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Nepal earthquake: "5000 schools destroyed and thousands more damaged" We CAN make a difference!
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A UNICEF spokesman said: "Children make up half of Nepal's population. We fear loss of life and great devastation to children's lives, as homes and schools are destroyed."


Aftershocks and the fear of disease are causing panic. Millions of people are homeless and living in temporary shelters or in the open. Disaster relief teams are involved in every way imaginable though much needed supplies are still being withheld due to bureaucratic red tape.


The horrific effects of the Nepal earthquake are being dealt with on an hour-by-hour basis. But the tremors that caused devastation across the South Asian country will also have devastating long-term consequences for its education system.

Thousands of schools were damaged or destroyed by the 7.8 earthquake on April 25 and the aftershocks that continue the terror, the shock and the helplessness of the survivors. The destruction has caused the closure of all Nepalese state-run and private schools for the next two weeks at least as the immediate crisis is dealt with.

More than 16,000 public and private schools - about half of the country's total - have been damaged, according to United Nations Office for the Coordination of Humanitarian Affairs) Asia and the Pacific.

Joint Secretary Hari Prasad Lamsal, spokesperson at Nepal's Ministry of Education, said: "A majority of schools that were destroyed are older than 50 years and were built out of mud and mortar." University World News reported that an estimated 5000 primary and secondary school buildings had been completely destroyed.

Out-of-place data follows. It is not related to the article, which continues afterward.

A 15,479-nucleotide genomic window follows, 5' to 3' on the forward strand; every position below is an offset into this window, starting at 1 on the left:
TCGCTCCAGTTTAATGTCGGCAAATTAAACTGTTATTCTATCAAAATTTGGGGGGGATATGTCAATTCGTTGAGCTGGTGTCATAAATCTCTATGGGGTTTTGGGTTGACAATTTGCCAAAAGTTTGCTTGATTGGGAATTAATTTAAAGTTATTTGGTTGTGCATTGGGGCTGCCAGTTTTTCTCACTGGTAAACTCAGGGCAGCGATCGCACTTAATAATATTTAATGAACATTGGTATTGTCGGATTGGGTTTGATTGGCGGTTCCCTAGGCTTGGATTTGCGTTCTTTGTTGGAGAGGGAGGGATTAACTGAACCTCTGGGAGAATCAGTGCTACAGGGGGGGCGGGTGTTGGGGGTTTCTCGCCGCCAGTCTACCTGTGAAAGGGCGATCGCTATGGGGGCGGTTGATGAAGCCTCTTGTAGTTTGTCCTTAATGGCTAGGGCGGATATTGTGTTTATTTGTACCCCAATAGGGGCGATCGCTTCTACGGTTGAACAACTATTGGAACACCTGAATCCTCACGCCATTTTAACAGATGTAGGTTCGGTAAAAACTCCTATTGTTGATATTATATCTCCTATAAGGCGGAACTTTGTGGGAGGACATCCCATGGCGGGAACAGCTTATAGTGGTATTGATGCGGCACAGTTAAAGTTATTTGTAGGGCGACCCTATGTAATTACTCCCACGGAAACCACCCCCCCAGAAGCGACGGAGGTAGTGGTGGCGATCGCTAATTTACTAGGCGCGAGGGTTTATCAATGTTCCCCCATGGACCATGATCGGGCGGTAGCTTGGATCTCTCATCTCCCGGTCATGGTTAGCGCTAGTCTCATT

What can - What should we do?

It is essential that emergency goods and services reach people who desperately need help as quickly as possible. Monetary contributions let relief staff purchase needed goods locally, which saves valuable time and transportation costs. Goods are often less expensive when they are purchased locally, and these purchases also help the local economy.

The best way for Canadians to help people affected by the Nepal earthquake is to donate money to a recognized Canadian or international humanitarian or development organization that is responding to the earthquake. For every eligible dollar donated by individual Canadians to registered Canadian charities between April 25 and May 25, 2015, in response to the Nepal earthquake, the Government of Canada will contribute one dollar to the Nepal Earthquake Relief Fund.

The government will use the money set aside for the Nepal Earthquake Relief Fund to provide assistance through international and Canadian humanitarian and development organizations, using established Foreign Affairs, Trade and Development Canada (DFATD) channels and procedures.

Making a donation to be matched by the Government of Canada through the Nepal Earthquake Relief Fund


For individuals

Follow these steps to make a donation to a registered Canadian charity responding to the needs of those affected by the earthquake:
  1. Identify the charity to which you want to give. To select a charity, if you do not have one in mind, a good starting point is to check news reports on the humanitarian assistance efforts in response to the Nepal earthquake. This information, in addition to the charity’s answers to the questions at the bottom of this page, will help give you a sense of the situation on the ground and identify those organizations involved in relief activities.

  2. Verify that the organization is a registered Canadian charity according to the Canada Revenue Agency.